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Current Thematic Graduate Student Fellows

2022-2023 Thematic Graduate Student Fellows: Mending and Transforming

André Ramos Chacón

Department of Spanish and Portuguese

Morisco, Mestizo, and Indian Historians of the Spanish Empire: Identity and Writing in 16th Century Granada, Mexico, and Peru

André Ramos-Chacón (Cuzco, 1989) is a PhD candidate in Spanish. He studies 16th and 17th centuries Spanish-American literature, and 20th century Latin American literature focused on indigenous people and heritage languages.

André’s dissertation bridges 16th c. Spanish, Mexican, and Peruvian colonial studies through the analysis of post-conquest writing and identity in the Muslim Kingdom of Granada, the Indian Government of Tlaxcala, and the Inca State of Vilcabamba. He focuses on three authors: Miguel de Luna, Diego Muñoz Camargo, and Titu Cusi Yupanqui

André also studies Quechua, Nahuatl, and Latin, and favors interdisciplinary research through close reading, archival work, and second language acquisition studies (SLA).


Alex Korsunsky

Department of Anthropology

Se Acostumbra Uno a Trabajar: Labor, Tradition, and the Limits of Food Sovereignty Aspirations among Mexican Immigrant Farmers in Western Oregon

Alex Korsunsky is a PhD candidate in Anthropology finishing a dissertation on Mexican immigrant farmers in Oregon’s Willamette Valley, where he grew up. His ethnographic research focuses on food justice, labor, and the complex factors that lead farmers to embrace conventional or alternative environmental practices. He is also a grant writer with CAPACES Leadership Institute’s Anahuac Farm, an indigenous migrant food sovereignty program based in Turner, Oregon.  ”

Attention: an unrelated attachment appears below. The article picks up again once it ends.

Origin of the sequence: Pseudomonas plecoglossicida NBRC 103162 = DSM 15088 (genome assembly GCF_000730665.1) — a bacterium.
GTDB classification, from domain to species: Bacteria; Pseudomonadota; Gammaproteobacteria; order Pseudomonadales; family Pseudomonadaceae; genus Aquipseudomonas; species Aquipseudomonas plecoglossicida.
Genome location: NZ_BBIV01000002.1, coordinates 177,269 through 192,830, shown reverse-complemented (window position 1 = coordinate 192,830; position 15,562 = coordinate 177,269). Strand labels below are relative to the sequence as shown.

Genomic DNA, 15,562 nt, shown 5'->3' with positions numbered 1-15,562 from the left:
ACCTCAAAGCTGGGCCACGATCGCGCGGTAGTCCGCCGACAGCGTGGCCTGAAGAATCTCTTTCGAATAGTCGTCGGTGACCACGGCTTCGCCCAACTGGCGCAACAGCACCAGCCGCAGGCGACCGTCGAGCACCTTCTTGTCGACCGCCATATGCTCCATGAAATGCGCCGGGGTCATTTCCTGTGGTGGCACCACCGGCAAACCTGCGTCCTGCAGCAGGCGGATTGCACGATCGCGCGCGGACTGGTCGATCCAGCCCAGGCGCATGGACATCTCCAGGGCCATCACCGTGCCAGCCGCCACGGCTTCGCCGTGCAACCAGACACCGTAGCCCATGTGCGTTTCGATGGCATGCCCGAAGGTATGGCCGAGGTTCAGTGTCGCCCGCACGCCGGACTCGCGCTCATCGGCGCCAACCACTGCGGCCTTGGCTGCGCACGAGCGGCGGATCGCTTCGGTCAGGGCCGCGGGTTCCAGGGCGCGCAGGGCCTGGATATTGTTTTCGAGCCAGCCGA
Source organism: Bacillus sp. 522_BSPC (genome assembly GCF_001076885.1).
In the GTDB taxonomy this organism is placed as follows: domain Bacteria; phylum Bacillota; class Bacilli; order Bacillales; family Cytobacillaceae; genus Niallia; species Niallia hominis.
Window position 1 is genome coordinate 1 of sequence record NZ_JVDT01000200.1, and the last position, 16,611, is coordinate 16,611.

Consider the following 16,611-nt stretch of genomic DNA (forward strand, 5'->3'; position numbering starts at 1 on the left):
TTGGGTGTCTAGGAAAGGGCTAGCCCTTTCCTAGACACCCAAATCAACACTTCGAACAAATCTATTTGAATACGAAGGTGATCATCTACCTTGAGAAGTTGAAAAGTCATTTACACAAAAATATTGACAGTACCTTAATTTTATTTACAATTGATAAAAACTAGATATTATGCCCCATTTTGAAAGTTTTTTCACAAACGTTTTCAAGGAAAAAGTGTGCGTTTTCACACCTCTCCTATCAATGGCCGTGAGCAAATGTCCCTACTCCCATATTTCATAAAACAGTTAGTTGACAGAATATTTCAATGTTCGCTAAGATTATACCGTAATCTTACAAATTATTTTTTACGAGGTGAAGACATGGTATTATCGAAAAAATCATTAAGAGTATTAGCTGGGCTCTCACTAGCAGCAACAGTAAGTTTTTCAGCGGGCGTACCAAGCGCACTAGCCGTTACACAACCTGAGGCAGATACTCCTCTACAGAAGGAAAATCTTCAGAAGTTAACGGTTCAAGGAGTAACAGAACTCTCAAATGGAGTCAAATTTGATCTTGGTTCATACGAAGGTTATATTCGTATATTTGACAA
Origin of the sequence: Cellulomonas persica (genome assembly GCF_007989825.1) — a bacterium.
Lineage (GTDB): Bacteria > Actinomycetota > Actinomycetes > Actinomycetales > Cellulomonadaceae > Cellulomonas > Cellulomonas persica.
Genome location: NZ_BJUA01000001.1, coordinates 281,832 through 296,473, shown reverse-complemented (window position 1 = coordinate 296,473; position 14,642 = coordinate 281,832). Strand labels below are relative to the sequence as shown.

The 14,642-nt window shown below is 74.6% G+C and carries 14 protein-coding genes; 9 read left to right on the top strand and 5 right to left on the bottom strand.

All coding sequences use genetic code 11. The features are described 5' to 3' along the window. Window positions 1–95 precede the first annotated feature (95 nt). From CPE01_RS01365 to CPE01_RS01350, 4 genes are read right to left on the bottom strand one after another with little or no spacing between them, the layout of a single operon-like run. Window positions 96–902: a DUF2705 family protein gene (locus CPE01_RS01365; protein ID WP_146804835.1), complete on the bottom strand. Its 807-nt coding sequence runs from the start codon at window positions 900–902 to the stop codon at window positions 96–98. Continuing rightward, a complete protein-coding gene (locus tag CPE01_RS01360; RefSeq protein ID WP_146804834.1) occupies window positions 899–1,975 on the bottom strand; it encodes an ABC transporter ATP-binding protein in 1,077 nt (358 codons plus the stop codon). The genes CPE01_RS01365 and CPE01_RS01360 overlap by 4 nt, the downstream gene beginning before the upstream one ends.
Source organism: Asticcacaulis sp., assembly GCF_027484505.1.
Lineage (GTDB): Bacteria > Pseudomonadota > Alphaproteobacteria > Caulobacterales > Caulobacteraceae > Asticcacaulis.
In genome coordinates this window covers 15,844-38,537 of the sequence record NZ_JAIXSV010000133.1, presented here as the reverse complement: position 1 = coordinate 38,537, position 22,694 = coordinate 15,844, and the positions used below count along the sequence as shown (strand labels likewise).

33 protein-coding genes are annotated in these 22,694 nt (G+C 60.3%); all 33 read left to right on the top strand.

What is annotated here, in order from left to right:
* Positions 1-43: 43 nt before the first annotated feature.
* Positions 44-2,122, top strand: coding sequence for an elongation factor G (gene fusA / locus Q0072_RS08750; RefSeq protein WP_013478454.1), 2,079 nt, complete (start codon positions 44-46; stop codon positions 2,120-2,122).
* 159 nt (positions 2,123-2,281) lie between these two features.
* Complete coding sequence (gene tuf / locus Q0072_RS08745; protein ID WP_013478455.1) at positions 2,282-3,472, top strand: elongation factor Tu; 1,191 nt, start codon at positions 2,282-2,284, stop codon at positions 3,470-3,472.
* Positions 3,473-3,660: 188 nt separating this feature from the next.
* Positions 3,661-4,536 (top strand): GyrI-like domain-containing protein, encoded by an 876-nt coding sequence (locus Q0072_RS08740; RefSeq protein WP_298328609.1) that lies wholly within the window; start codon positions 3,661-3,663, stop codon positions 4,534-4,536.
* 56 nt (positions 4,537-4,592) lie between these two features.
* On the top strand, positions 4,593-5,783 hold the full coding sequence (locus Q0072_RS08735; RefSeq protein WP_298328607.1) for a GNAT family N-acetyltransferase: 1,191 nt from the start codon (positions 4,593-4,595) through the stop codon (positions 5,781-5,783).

Maren Loveland

Department of English

Vital Infrastructures: The Affects, Power, and Environments of Infrastructural Media

Maren Loveland is a dual-PhD student in English and Comparative Media Analysis and Practice whose research focuses on the relationship between media, infrastructure, and the environment. She specializes in twentieth-century literature and film studies, documentary studies, energy humanities, and critical race theory. 


Nicholas Tyler Reich

Doctoral Student, Department of English 

Nick Reich (he/they) studies how racialized gender and sexuality undergird energy infrastructure, as represented in regional literature and media. Check out their latest article in the Transgender Studies Quarterly: “Truck Sluts, Petrosexual Countrysides, and Trashy Environmentalism.”